According to Joseph Ferrari  and Timothy Pychyl * there are three types of procrastination: arousal based thrill seeking, avoidance, or decisional procrastination. Arousal types get a sense of satisfaction from the adrenalin rush and added pressure as the deadline approaches. Avoidance centres around fear of failure (or in fact fear of success) and is obsessed with what others may think, to the extent that they would rather people saw them not try than saw them not succeed. Decisional procrastination is the utter avoidance of any decision making processes, removing any responsibility from the overall result. But with increased evidence of a physical health toll caused by procrastination, is it not just better to get it done? Through assessing your procrastination style, the root can be identified and dealt with  leading to a happier and more productive work life.

* Joseph Ferrari, Ph.D., associate professor of psychology at De Paul University in Chicago and Timothy Pychyl, Ph.D., associate professor of psychology at Carleton University in Ottawa, Canada.

Distraction and drift

No I’m not talking about some form of scary car racing I am referring to our ability to distract ourselves from the goals that truly matter and then to drift from one idea or activity to another. Consider this – how often do you watch the TV, and how often do you flick between channels when something gets a little boring, less gripping or heaven forbid the adverts come on. This is what distraction is all about – where we switch between one stimulant to another, constantly searching for something else to hypnotise our senses.

It’s frightening how much I find myself doing this, I used to have postcard above my desk that said in bold letters “Stop looking for ways to distract yourself!” It was positioned directly where my line of sight would take me to if I was to drift away from what I was currently doing. There are always going to be days when we are on fire and nothing can stop us, by contrast we all know there are others when a powerful cattle prod is required.

People who flit from one thing to another are said to resemble butterflies when they just float around from one idea or activity to the next, or worse still they have magpie tendencies where they constantly chase after the next shiny thing in the window. These are the traits of individuals that suffer from Distraction and Drift – and we all do – there is no getting away from it, we just need to understand it, forgive ourselves for being human and then manage it.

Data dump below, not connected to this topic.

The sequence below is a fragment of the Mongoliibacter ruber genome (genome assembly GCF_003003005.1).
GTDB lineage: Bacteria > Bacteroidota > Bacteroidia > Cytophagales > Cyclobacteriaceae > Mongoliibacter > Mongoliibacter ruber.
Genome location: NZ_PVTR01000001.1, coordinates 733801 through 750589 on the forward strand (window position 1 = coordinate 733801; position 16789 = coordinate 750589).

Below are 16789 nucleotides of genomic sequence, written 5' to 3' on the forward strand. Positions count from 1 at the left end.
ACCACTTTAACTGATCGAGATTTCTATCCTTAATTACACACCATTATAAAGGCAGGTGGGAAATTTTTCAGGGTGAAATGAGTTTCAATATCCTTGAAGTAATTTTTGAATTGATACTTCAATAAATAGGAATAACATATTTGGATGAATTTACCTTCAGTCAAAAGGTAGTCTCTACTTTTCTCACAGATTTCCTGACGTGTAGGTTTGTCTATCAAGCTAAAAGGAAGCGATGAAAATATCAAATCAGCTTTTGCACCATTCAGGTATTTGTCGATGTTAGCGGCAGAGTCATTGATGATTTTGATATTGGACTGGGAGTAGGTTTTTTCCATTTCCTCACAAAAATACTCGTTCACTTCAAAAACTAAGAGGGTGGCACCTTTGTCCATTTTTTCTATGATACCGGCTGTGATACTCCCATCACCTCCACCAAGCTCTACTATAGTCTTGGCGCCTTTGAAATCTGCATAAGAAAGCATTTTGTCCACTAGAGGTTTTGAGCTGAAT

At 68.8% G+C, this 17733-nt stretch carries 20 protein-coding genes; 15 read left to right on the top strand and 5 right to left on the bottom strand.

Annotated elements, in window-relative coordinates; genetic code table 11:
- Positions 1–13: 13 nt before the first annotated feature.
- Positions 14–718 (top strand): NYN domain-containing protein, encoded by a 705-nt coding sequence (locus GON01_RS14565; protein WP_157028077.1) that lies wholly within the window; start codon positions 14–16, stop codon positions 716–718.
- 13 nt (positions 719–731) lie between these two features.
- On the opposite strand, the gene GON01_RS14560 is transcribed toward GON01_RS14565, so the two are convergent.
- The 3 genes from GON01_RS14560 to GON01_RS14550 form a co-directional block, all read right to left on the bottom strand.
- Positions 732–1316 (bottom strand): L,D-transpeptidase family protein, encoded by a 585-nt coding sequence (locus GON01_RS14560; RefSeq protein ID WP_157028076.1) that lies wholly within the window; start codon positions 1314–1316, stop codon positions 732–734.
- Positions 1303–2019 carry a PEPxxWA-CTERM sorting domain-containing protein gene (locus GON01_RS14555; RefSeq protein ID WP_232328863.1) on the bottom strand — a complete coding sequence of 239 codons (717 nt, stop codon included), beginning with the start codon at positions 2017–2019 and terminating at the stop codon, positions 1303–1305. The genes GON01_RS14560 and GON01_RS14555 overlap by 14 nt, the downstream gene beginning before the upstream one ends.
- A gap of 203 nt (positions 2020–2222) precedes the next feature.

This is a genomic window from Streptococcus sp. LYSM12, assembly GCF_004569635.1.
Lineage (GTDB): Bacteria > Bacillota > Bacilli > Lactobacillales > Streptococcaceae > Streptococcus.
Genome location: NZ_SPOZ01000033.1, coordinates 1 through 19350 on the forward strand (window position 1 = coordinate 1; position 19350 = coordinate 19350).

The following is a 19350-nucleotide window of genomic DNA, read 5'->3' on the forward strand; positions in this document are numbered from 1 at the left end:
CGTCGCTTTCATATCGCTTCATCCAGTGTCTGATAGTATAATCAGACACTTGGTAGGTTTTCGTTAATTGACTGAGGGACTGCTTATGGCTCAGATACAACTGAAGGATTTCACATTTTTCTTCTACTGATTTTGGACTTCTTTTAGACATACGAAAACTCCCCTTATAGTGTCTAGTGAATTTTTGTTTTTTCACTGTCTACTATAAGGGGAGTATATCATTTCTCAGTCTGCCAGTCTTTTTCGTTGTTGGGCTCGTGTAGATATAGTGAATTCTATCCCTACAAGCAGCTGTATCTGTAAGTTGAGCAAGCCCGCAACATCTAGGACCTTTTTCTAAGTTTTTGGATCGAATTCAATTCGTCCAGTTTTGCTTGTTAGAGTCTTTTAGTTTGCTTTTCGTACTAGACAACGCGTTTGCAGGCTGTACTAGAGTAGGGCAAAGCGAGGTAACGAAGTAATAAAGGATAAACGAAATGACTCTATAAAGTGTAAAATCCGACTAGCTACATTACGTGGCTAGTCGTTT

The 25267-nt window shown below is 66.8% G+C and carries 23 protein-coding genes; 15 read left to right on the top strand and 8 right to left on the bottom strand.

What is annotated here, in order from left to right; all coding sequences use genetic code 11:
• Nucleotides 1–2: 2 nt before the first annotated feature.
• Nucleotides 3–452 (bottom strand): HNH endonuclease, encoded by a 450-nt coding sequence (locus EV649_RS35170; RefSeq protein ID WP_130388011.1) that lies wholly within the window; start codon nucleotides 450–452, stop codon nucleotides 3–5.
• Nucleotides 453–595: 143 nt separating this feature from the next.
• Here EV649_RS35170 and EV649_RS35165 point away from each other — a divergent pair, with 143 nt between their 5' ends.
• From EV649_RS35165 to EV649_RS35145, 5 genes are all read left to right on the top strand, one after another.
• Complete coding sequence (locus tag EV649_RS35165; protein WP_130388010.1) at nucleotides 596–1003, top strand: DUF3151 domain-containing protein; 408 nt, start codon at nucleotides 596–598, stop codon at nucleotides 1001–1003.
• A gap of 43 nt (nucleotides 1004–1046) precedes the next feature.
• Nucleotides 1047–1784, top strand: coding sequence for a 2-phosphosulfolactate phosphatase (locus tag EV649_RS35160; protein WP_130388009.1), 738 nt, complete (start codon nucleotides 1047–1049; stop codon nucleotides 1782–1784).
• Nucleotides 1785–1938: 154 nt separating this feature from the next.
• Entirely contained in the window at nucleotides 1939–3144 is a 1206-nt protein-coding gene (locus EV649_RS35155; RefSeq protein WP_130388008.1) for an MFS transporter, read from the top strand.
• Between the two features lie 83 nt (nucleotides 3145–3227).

When you look up the word distraction in the dictionary it is described as an obstacle to concentration, by contrast Drift (when not looking at snow) refers to wandering from a set course or point of attention; stray. So the combination of the two can be a serious condition – not only do you have little idea how and where you are trying to get to, every step forward is blighted by distraction – 1 step forward 3 to the side a couple more back and then another one on the angle. Does this describe how you work, how you prepare to achieve your goals and success? Believe me it really does need fixing, and just using a simple plaster (band aid) will not be any good for you in the long-term, nor the short term in most instances.

So I would like you to consider now what causes your Distraction and Drift? For me I seriously have to entertain the other half of my brain so I can focus on the stuff that really works and not become distracted. This may sound a little psychotic but I am assured it is normal, so for me putting on an album or even a musical in the background can work really well. I am always amazed at how quickly 45-55 minutes will suddenly go and how much quality work is achieved without distraction. Only you know what you need to do to entertain that part of your brain that gets distracted easily when you are trying to work, even if it is a little weird implement it now and measure the difference.

5 quick tips to save time at work

Increasing your productivity when you are working can mean you ultimately spend less time doing so.

  1. Have a clear vision in mind and set yourself goals. If there is an urgent project, prioritise it over those smaller and easier tasks. At the end of the day, schedule the first thing that needs to be done tomorrow so that when arriving refreshed in the morning, you hit the ground running. Simply writing a ‘to do’ list can boost efficiency and productivity, particularly if it means that when you come in to work you already know what is to be done and are able to get involved as soon as you sit at your desk, negating the need to start planning activities after you could have already been working.